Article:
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Newer cancer therapies gene therapy

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Presentation on theme: "Newer cancer therapies gene therapy"— Presentation transcript:

1 Newer cancer therapies gene therapy

2 gene therapy Direct genetic modification of cells in patients

3 ‘Trojan horses’ that sneak the gene into the cell
3 challenges in gene therapy delivery delivery delivery Package the gene Protect the gene targeted delivery to the nucleus and release in an active form Vectors ‘Trojan horses’ that sneak the gene into the cell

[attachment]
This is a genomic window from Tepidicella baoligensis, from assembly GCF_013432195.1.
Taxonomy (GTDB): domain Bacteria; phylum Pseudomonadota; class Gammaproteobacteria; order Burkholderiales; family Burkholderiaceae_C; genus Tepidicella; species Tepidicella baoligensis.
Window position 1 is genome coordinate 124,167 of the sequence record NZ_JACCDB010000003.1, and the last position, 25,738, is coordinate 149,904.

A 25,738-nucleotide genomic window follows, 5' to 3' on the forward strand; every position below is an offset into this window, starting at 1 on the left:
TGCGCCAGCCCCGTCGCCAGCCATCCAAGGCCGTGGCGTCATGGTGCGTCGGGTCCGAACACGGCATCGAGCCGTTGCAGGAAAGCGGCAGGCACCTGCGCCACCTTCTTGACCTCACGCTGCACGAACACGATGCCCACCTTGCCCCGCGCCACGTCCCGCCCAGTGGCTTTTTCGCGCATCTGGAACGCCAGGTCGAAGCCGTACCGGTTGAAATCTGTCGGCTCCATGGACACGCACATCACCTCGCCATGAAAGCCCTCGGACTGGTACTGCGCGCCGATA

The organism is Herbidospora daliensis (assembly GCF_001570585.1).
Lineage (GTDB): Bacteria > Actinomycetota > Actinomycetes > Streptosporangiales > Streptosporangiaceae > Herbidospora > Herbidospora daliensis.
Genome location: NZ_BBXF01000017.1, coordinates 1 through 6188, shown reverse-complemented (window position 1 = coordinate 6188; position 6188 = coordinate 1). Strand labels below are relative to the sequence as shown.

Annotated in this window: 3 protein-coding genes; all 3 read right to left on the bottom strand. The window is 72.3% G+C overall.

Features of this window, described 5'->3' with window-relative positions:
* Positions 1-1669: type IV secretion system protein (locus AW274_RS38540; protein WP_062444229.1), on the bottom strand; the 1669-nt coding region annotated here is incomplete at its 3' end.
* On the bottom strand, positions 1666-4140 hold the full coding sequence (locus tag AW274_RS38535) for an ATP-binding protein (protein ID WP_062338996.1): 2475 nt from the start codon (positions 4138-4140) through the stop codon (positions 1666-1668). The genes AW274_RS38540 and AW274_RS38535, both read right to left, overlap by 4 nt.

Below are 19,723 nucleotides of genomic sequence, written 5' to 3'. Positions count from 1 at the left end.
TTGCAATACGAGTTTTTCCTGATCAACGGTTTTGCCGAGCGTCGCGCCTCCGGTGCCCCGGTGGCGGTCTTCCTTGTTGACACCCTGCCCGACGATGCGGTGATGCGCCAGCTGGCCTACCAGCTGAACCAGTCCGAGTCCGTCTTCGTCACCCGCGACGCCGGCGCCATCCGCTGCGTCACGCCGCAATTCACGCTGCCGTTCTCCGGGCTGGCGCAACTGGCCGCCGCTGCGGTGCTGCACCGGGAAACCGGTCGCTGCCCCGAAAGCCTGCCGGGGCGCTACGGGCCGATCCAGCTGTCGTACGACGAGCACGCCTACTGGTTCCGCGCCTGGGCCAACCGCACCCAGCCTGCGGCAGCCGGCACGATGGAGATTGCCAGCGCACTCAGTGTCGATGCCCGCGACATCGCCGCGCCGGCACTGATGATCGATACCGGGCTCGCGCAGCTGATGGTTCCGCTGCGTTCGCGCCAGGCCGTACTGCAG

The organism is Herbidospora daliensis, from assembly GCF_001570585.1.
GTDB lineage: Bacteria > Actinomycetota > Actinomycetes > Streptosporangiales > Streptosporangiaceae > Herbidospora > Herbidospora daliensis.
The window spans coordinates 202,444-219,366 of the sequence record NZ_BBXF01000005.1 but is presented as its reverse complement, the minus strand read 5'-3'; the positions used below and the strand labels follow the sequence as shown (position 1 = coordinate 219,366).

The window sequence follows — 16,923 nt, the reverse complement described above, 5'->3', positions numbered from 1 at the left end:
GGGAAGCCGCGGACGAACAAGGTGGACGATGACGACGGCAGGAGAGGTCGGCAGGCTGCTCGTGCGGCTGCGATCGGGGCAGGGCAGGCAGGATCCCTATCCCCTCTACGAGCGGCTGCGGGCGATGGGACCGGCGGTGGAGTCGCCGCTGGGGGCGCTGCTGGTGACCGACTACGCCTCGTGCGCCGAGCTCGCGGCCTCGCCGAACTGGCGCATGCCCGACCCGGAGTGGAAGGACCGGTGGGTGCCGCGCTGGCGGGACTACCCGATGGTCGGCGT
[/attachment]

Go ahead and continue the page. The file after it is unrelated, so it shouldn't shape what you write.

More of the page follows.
4 Vectors Carrier molecules designed specifically to enter cells & deposit therapeutic genes Vectors can be viral or non-viral

5 METHODS OF VECTOR DELIVERY

6 Gene therapy targets Germ line gene therapy Somatic cell gene therapy Gene augmentation Gene replacement Specific inhibition of gene expression Targeted cell death

7 Gene augmentation most therapies simply add a useful gene into a selected cell type to compensate for the missing or flawed version. Useful in treating loss of function mutations such as Tumour Genes

8 Gene replacement This strategy replaces the mutant copy with a correctly functioning copy in situ. Useful for gain of function mutations such as oncogenes

9 Specific inhibition of gene expression
Involves silencing of specific genes like activated oncogenes, by using molecules that degrade RNA transcripts. Strategies include Antisense therapy siRNA (small interfering RNA) Ribozymes etc